Biomonitoring and Inter-Annual Variation of Soil Mite (Acari) Diversity and Community Structure in Lamto Guinean Savannah (Co´te d'Ivoire) Submitted to Different Fire Regimes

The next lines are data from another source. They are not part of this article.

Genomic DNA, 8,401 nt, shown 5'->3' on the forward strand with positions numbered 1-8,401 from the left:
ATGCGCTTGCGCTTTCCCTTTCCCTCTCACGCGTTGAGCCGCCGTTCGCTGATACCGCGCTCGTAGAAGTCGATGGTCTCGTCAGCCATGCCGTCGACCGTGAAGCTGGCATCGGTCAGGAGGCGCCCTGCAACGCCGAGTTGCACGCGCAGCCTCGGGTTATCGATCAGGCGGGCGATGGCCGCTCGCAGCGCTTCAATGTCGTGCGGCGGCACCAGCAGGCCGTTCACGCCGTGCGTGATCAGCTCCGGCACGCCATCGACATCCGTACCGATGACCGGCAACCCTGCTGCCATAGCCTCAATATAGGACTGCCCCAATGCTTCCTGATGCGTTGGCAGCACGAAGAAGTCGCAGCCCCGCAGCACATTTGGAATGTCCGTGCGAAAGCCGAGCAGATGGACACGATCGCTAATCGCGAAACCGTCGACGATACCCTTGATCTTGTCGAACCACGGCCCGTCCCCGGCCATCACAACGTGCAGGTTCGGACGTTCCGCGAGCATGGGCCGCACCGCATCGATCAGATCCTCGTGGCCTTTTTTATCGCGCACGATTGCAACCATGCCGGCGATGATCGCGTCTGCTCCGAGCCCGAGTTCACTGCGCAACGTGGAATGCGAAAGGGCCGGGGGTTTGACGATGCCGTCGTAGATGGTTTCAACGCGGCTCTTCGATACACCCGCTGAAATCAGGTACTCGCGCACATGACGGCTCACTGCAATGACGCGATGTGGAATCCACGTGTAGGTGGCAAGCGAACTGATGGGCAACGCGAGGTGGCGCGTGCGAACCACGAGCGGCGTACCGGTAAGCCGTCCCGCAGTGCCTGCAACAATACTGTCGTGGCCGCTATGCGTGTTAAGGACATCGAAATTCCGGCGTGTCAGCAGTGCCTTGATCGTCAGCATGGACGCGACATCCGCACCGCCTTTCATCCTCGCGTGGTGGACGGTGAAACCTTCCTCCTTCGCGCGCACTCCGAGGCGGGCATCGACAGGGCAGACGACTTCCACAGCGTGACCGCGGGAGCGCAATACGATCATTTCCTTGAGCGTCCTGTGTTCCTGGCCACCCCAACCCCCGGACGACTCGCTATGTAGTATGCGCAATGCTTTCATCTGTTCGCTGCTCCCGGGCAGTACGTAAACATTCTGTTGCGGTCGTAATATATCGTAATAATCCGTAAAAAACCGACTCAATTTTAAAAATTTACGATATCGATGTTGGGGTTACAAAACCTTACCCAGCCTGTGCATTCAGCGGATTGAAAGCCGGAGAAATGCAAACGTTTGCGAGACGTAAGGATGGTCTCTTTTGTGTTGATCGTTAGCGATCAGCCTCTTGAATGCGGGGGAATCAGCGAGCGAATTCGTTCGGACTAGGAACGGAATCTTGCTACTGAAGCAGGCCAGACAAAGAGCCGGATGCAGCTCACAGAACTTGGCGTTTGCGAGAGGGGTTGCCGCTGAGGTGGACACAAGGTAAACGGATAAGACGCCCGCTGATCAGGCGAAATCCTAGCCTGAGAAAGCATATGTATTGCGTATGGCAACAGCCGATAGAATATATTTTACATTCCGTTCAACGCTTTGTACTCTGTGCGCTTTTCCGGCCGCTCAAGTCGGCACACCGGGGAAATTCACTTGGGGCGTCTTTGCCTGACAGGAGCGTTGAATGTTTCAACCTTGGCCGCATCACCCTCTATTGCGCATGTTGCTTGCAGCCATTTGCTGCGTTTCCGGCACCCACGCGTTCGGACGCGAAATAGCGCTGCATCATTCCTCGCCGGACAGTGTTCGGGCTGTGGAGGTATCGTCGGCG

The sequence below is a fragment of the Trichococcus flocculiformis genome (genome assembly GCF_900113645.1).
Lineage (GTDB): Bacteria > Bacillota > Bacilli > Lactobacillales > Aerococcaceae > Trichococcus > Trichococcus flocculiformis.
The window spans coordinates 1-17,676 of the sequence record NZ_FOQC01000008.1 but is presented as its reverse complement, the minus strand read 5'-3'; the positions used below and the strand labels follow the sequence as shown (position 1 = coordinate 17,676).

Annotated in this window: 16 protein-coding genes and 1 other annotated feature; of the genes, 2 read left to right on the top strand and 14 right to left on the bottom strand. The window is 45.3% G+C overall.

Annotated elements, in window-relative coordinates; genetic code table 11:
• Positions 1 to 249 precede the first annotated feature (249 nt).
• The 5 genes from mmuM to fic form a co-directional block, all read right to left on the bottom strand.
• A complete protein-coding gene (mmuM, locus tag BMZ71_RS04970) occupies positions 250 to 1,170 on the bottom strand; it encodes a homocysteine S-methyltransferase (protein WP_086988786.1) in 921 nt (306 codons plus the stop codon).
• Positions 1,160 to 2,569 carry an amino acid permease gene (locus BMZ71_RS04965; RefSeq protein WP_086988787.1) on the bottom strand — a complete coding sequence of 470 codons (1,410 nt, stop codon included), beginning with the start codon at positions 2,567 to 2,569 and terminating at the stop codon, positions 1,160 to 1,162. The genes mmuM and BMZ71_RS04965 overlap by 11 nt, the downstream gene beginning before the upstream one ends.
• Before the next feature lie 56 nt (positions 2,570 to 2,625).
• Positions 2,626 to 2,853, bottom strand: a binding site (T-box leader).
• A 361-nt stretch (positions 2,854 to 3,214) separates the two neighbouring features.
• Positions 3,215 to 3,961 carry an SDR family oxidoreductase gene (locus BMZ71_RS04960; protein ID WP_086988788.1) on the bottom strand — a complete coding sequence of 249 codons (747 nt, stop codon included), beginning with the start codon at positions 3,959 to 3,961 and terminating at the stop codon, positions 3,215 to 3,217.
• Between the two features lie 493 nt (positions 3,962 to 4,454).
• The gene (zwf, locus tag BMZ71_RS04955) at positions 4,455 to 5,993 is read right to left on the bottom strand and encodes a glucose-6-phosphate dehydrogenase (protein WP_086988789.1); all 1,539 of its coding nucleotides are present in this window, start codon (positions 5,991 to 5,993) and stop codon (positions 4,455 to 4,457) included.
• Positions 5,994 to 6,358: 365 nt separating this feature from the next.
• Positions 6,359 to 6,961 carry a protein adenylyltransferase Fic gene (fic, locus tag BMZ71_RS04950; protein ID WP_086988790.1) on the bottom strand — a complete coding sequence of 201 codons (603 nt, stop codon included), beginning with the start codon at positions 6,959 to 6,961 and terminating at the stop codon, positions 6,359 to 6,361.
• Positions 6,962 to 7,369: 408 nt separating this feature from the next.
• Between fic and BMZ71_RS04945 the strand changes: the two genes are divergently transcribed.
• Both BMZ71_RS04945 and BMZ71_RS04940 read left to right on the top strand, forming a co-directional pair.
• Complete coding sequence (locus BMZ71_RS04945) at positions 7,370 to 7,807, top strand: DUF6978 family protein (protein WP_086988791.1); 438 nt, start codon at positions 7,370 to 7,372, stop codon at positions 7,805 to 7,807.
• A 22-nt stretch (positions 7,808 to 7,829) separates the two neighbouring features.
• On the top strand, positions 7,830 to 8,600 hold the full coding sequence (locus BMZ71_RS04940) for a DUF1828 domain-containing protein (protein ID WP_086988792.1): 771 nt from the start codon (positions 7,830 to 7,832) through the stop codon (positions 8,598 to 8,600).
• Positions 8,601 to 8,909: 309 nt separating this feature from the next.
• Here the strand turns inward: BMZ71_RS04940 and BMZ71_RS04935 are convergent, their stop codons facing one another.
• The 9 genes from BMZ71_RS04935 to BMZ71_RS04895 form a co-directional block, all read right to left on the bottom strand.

The objective of the study conducted in the Lamto Guinean savannah situated at 165 km northwest of Abidjan, Cote d'Ivoire consisted to assess the changes in soil mite abundance, diversity and community structure specific to the second fire cycle applied in 2015, as well as the inter-annual variation between the two fire cycles (2014 and 2015). Three study sites (Salty marigot, Plateau and North piste) were selected in shrub savannah, where on each, three adjacent stands of 100 m x 50 m formerly delimited were considered. The three fire regimes (early, mid-season, and late fire) were respectively applied on the three sites and stands. Thus, 135 soil cores (5 soil cores x 3 sampling periods x 3 fire regimes or stands x 3 sites) were used for mite extraction. 108 soil cores were taken at two upper layers (0-5 and 5-10 cm) for determination of the bulk density and water content. Whatever the fire regimes, the mean density of soil mites decreased after the fire application. The highest value of density was observed through the early fire (1,715 ± 327 ind.m-2) whereas the lowest value was recorded during the mid season fire (1,433 ± 153 ind.m-2). 41 species had been recorded along the three fire regimes and distributed as follows: early fire 34 species, mid season fire 20 species, and late fire 13 species. The mean species richness of soil mites changed significantly across the fire regimes, and reduced after the fire application, except for the mid season fire. The Simpson diversity index was significantly modified across the fire regimes, and increased after the fire application. Beyond to 24 specialist species, over 50% of the species observed before the burns were rediscovery after the fire application, and could explain this variation. The inter-annual variation of soil mites showed that the density (early fire, mid season fire, and late fire), mite richness (early fire), and diversity (early fire and late fire) increased whereas the mite richness (mid season fire and late fire), and diversity (mid season fire) decreased, respectively, during 2015-burn compared to the previous cycle (2014-burn). The rebound of soil mite parameters during the second fire cycle could be assigned (i) to litter and woody debris, which burn in a mosaic, reflecting local fire intensity, (ii) improving of stand complexity and canopy structure, and (iii) fire tolerance of mites.
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